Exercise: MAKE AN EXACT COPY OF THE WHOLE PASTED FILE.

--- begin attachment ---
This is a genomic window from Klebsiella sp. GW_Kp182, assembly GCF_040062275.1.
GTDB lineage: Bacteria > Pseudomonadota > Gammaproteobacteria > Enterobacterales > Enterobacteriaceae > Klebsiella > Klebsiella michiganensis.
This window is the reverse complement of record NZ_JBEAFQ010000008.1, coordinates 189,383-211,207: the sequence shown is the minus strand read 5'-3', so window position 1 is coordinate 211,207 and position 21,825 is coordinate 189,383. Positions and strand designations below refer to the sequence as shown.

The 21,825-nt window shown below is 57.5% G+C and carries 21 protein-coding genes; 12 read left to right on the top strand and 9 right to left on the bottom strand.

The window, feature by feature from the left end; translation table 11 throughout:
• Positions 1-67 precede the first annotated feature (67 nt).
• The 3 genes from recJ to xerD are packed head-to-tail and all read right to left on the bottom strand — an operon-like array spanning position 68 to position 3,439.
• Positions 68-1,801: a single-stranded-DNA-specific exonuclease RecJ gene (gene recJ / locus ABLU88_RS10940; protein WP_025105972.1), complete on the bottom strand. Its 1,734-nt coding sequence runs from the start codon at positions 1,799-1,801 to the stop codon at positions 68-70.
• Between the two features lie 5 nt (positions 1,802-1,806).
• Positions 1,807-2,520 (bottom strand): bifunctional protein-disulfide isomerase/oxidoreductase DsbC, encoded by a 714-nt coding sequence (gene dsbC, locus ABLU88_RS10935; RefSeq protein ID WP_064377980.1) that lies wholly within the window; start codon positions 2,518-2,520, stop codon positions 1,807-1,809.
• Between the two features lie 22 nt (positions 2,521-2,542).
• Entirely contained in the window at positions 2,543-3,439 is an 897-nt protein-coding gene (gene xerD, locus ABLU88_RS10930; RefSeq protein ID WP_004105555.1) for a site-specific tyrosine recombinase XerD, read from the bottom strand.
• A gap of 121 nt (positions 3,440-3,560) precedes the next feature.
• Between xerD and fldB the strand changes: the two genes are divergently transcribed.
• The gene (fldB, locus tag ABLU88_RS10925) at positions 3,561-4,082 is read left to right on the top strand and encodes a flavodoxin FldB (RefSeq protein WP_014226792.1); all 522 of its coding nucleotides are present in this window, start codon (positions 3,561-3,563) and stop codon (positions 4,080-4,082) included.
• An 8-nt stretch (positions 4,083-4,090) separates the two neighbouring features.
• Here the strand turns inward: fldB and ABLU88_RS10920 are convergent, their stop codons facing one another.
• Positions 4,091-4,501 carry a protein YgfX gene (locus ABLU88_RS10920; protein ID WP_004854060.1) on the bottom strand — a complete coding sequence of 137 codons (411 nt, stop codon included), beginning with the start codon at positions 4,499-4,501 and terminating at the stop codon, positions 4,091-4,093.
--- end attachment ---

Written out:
This is a genomic window from Klebsiella sp. GW_Kp182, assembly GCF_040062275.1.
GTDB lineage: Bacteria > Pseudomonadota > Gammaproteobacteria > Enterobacterales > Enterobacteriaceae > Klebsiella > Klebsiella michiganensis.
This window is the reverse complement of record NZ_JBEAFQ010000008.1, coordinates 189,383-211,207: the sequence shown is the minus strand read 5'-3', so window position 1 is coordinate 211,207 and position 21,825 is coordinate 189,383. Positions and strand designations below refer to the sequence as shown.

The 21,825-nt window shown below is 57.5% G+C and carries 21 protein-coding genes; 12 read left to right on the top strand and 9 right to left on the bottom strand.

The window, feature by feature from the left end; translation table 11 throughout:
• Positions 1-67 precede the first annotated feature (67 nt).
• The 3 genes from recJ to xerD are packed head-to-tail and all read right to left on the bottom strand — an operon-like array spanning position 68 to position 3,439.
• Positions 68-1,801: a single-stranded-DNA-specific exonuclease RecJ gene (gene recJ / locus ABLU88_RS10940; protein WP_025105972.1), complete on the bottom strand. Its 1,734-nt coding sequence runs from the start codon at positions 1,799-1,801 to the stop codon at positions 68-70.
• Between the two features lie 5 nt (positions 1,802-1,806).
• Positions 1,807-2,520 (bottom strand): bifunctional protein-disulfide isomerase/oxidoreductase DsbC, encoded by a 714-nt coding sequence (gene dsbC, locus ABLU88_RS10935; RefSeq protein ID WP_064377980.1) that lies wholly within the window; start codon positions 2,518-2,520, stop codon positions 1,807-1,809.
• Between the two features lie 22 nt (positions 2,521-2,542).
• Entirely contained in the window at positions 2,543-3,439 is an 897-nt protein-coding gene (gene xerD, locus ABLU88_RS10930; RefSeq protein ID WP_004105555.1) for a site-specific tyrosine recombinase XerD, read from the bottom strand.
• A gap of 121 nt (positions 3,440-3,560) precedes the next feature.
• Between xerD and fldB the strand changes: the two genes are divergently transcribed.
• The gene (fldB, locus tag ABLU88_RS10925) at positions 3,561-4,082 is read left to right on the top strand and encodes a flavodoxin FldB (RefSeq protein WP_014226792.1); all 522 of its coding nucleotides are present in this window, start codon (positions 3,561-3,563) and stop codon (positions 4,080-4,082) included.
• An 8-nt stretch (positions 4,083-4,090) separates the two neighbouring features.
• Here the strand turns inward: fldB and ABLU88_RS10920 are convergent, their stop codons facing one another.
• Positions 4,091-4,501 carry a protein YgfX gene (locus ABLU88_RS10920; protein ID WP_004854060.1) on the bottom strand — a complete coding sequence of 137 codons (411 nt, stop codon included), beginning with the start codon at positions 4,499-4,501 and terminating at the stop codon, positions 4,091-4,093.